Taylor Swift announced new tour dates on Monday, and they include two stops at Sprint Center.
Pre-sales for North America shows start Friday. You’ll want to hit TaylorSwift.com for more details.
Meanwhile, Swift pulled her music from the streaming service Spotify over the weekend, leaving fans no option but to buy copies of her songs elsewhere. Or listen to something else.
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Spotify posted on its site Monday, “We hope she’ll change her mind and join us in building a new music economy that works for everyone.”
Spotify noted that nearly 16 million people listened to Taylor Swift songs in the last 30 days.
“We believe fans should be able to listen to music wherever and whenever they want, and that artists have an absolute right to be paid for their work and protected from piracy,” the statement read. “That’s why we pay nearly 70 percent of our revenue back to the music community.”
Spotify revealed last year that it paid artists an average of less than a penny per play. But the Root explained in 2010 that for every $1,000 in music sold, the average musician makes $23.40. Gawker also had some not-so-flattering things to say about Swift’s rosy outlook for the music industry, as she explained in the Wall Street Journal earlier this year.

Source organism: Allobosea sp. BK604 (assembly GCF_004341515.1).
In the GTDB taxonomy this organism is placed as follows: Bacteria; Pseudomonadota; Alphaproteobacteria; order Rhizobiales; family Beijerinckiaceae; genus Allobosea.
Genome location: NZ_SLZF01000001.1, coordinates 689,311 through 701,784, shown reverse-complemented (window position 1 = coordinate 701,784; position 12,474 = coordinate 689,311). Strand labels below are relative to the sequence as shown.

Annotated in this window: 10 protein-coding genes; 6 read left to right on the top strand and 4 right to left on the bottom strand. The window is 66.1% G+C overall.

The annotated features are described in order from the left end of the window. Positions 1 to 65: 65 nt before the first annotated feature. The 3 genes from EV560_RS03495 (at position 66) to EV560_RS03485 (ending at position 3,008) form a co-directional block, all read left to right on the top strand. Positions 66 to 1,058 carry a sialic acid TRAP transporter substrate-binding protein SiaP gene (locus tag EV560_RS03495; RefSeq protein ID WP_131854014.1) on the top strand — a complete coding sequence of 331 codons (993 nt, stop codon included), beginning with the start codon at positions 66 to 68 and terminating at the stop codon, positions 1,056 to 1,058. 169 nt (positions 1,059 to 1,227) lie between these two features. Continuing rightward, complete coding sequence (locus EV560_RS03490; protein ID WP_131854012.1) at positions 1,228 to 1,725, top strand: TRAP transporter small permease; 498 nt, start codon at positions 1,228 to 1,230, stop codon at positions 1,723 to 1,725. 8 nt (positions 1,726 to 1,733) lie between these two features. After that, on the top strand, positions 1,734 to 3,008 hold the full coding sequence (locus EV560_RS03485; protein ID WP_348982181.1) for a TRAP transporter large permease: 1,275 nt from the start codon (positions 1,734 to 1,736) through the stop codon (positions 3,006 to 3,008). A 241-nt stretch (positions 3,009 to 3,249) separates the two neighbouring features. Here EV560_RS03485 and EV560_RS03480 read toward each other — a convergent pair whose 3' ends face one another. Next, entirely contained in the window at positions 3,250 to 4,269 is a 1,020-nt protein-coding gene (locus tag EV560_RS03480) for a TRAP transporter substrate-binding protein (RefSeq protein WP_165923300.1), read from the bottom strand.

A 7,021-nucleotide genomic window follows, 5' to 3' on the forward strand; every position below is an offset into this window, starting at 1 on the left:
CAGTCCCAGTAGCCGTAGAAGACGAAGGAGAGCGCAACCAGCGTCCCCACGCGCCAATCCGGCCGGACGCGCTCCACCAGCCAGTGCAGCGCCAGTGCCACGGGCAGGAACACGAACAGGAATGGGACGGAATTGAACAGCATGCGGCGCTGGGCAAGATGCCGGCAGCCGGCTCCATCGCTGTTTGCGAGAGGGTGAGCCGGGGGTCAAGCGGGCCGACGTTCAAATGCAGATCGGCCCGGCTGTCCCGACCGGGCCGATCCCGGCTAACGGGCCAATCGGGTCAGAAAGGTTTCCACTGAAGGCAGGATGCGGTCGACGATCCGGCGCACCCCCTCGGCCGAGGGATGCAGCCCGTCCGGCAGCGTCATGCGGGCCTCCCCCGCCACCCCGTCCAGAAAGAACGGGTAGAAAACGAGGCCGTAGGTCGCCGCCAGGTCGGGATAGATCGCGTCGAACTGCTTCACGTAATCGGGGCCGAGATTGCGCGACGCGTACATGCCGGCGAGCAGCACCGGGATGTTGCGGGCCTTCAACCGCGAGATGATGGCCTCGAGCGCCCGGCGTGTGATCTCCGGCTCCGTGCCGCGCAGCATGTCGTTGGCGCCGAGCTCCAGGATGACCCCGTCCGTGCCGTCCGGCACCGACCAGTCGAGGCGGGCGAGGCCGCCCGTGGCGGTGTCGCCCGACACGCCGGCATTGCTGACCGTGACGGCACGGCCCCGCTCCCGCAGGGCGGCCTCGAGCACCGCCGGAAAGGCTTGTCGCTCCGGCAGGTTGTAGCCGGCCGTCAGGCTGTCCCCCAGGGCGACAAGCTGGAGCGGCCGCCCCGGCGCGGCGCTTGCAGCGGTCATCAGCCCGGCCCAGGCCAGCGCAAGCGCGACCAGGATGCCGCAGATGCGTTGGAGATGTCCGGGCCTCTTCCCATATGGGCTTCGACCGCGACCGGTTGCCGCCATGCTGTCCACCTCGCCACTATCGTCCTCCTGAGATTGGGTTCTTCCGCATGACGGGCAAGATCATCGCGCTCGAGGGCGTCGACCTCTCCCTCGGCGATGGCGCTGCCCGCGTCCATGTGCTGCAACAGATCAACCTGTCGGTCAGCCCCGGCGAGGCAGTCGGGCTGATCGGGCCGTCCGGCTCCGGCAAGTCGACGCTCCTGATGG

Business Insider reported that last month Jimmy Buffett had asked Spotify to pay him more, saying artists who stream their music on Spotify are “at the end of the pipeline” when it comes to the money Spotify pays labels for permission to stream albums.
But Swift isn’t alone. Thom Yorke of Radiohead pulled material from the site in 2013 in a protest over pay. AC/DC doesn’t allow its music on Spotify. Neither do the Beatles.
Forbes reported that Swift made $64 million in 2013.